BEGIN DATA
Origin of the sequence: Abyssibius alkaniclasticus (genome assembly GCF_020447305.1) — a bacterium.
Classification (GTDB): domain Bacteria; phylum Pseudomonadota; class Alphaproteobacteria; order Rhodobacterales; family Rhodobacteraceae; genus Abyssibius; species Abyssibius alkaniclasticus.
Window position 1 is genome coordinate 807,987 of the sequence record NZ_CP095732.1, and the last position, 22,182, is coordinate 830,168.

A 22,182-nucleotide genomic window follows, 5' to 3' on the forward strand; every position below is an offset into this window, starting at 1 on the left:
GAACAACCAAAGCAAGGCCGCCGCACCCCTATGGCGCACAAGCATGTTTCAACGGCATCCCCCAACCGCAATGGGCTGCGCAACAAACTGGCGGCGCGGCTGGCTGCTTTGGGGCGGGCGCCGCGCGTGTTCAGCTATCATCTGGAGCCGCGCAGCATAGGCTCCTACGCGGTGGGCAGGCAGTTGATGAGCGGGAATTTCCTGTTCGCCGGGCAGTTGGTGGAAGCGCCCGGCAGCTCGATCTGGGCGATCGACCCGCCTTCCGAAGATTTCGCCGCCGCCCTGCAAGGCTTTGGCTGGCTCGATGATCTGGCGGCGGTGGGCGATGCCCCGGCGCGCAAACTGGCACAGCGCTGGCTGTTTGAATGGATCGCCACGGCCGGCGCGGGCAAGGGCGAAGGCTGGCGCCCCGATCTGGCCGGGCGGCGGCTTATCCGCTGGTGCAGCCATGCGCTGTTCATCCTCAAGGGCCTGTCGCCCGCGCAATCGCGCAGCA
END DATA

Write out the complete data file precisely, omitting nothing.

Origin of the sequence: Abyssibius alkaniclasticus (genome assembly GCF_020447305.1) — a bacterium.
Classification (GTDB): domain Bacteria; phylum Pseudomonadota; class Alphaproteobacteria; order Rhodobacterales; family Rhodobacteraceae; genus Abyssibius; species Abyssibius alkaniclasticus.
Window position 1 is genome coordinate 807,987 of the sequence record NZ_CP095732.1, and the last position, 22,182, is coordinate 830,168.

A 22,182-nucleotide genomic window follows, 5' to 3' on the forward strand; every position below is an offset into this window, starting at 1 on the left:
GAACAACCAAAGCAAGGCCGCCGCACCCCTATGGCGCACAAGCATGTTTCAACGGCATCCCCCAACCGCAATGGGCTGCGCAACAAACTGGCGGCGCGGCTGGCTGCTTTGGGGCGGGCGCCGCGCGTGTTCAGCTATCATCTGGAGCCGCGCAGCATAGGCTCCTACGCGGTGGGCAGGCAGTTGATGAGCGGGAATTTCCTGTTCGCCGGGCAGTTGGTGGAAGCGCCCGGCAGCTCGATCTGGGCGATCGACCCGCCTTCCGAAGATTTCGCCGCCGCCCTGCAAGGCTTTGGCTGGCTCGATGATCTGGCGGCGGTGGGCGATGCCCCGGCGCGCAAACTGGCACAGCGCTGGCTGTTTGAATGGATCGCCACGGCCGGCGCGGGCAAGGGCGAAGGCTGGCGCCCCGATCTGGCCGGGCGGCGGCTTATCCGCTGGTGCAGCCATGCGCTGTTCATCCTCAAGGGCCTGTCGCCCGCGCAATCGCGCAGCA